I also read before that in some instances that the Philippine sovereign bonds track the US Treasury yields. So a good US economy somehow contributes to the attractiveness of the fund among foreign investors.

      To give you hope, here are some of the news that I gathered which says that Philippine government bonds should be attractive this year especially if we got the much awaited credit rating upgrade. Consumer spending will also increase in the first to second half of this year because of elections. This is good for Philippines as a whole.

      Consumer spending fuels Philippines

      Philippine bond market more promising in 2013

      Philippines eyes investment grade rating in 2013

      Philippines primed for investment grade status

  9. hi tyrone!
    is it a good time to invest now in dollar-denominated UITF/MF because the exchange rate is going down then cost average and cash in when dollar strengthens again? Is this the commonly employed strategy? Or should I just convert my dollars to peso and invest in local instruments?
    TIA!

    • Hi Katakat,

      Are you a dollar-earner? Do you spend in dollar or in peso?

      If you’re a dollar-earner, your strategy is good. Since peso is appreciating, your dollar loses its purchasing value. With that, it would be good to invest on dollar-denominated UITFs/ MFs.

      Take note that if you spend in peso, make sure you have buffer fund in peso to spend for your needs. Remember that investments takes time for your money to grow so expect that your dollars will be remained invested for several months before it can generate a nice return.

  10. I know most of us are down because of the current down trending of the fund but this is also a good time invest more. Remember we invest our money here for LONG-TERM growth. What I suggest is that if you still have enough $$$, you deposit your dollar monthly basis for this fund so as to cost-average the value of the fund and build your wealth.

    Happy Investing!

  11. “Tyrone Solee Reply:
    January 1st, 2013 at 4:41 pm

    Hi Marius,

    […]

    Yes, I did redeemed it once before. When I redeemed, I had a locked in profit of USD 2,164 after 48 days. Within that period, it went up as much as USD 3,400. Days after redemption, I re-invested again.

    […]”

    What is the meaning of a locked in profit, and how does it get to be locked in?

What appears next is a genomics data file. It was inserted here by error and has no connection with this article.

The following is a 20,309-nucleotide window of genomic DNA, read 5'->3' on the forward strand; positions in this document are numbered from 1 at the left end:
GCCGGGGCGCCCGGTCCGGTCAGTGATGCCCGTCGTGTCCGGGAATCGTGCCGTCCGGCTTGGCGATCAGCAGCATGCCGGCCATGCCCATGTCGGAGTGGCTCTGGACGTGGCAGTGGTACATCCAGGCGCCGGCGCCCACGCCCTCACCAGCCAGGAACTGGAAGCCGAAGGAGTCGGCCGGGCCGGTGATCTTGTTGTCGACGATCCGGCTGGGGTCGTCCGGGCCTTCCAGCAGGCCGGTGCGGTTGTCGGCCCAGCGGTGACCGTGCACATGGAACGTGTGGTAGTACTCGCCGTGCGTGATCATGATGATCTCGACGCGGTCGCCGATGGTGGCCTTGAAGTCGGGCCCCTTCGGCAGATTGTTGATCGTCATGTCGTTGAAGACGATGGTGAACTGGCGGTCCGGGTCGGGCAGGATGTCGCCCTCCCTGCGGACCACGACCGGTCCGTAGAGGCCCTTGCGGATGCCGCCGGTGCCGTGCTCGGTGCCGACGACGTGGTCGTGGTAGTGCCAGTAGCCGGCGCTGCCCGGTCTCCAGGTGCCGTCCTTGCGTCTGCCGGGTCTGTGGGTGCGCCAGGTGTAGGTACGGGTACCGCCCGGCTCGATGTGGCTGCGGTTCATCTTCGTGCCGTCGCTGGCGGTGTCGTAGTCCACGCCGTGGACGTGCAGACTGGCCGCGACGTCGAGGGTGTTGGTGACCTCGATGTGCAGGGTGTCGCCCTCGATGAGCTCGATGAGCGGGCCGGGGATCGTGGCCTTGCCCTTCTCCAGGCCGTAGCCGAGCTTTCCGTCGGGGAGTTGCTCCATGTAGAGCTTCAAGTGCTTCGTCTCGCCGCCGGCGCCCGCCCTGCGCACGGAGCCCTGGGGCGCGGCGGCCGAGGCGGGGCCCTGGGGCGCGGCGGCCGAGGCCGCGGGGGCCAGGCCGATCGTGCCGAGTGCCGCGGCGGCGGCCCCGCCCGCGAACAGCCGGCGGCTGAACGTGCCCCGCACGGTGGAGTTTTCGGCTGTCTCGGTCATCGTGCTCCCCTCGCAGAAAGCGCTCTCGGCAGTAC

Dear Tyrone, you are doing folks a great service, thanks a lot.

    Marius de Jess

    • Hi Marius,

      You buy a thing that has a market value. For example, a stock of a company. The value of the stock might increase or decrease depending on several market conditions.

      Suppose the price of the stock is 10 pesos. You bought 10 shares for a total amount of 100 pesos. Weeks after, the price of the stock increased to 15 pesos. With that, you have an unrealized gain of 50 pesos. That is you spent 150 – 100 = 50.

      Now, until you sold the stock, that 50 pesos will remain as unrealized gain because its price might still go up or down. If you sold that stock, then that 50 pesos would become a realized gain or in my terms, “locked in profit.”

  12. That is really easy to understand coming from you, and no sipsip either.

    Now, dear Tyrone, I hope you will take some time off to do a close look at Bpi Phil. stock index fund and Bdo peso equity fund, and tell people reading your blog, which one is earning bigger and quicker on the same money and for the same period, after deducting of course all costs and tax whatever.

    Thanks, I really learned a lot from you.

    Marius de Jess

  13. Pseif is oversubscribed. No new subcriptions are being accepted according to bpi. They’re still waiting for approval of new issues.
    Btw, i’m also holding on to peso dollar bond and it is going down. With Fitch’s upgrade, I hope that it will go up. If by next week it will still go down, then I’ll cash in.

    • Hi, yes, PSEIF is indeed oversubscribed. BPI already asked for additional authorized capital from Securities and Exchange Commission (SEC) and they are working to expedite it.

      Fitch’s upgrade of the Philippines to investment grade will surely drive the demand for ROP bonds which in turn will increase Philippine Dollar Bond Index Fund’s (PDBIF) NAVPU. There is also a direct correlation of ROP bonds to US treasuries as I observed. When the yields of US treasuries decreases, NAVPU of PDBIF tends to go down too. Anyhow, I advised you to watch it carefully since you can take advantage of buying low and selling high because the fund has no holding period.

  14. Hi Tyrone,

    I’ve been investing in Equity Fund via Philequity and I’m looking for another vehicle to invest. Is Philippine Dollar Bond Index Fund works like Equity Fund? I’d like to know specifically if your capital gets compounded once there is an increase in value per unit. Thanks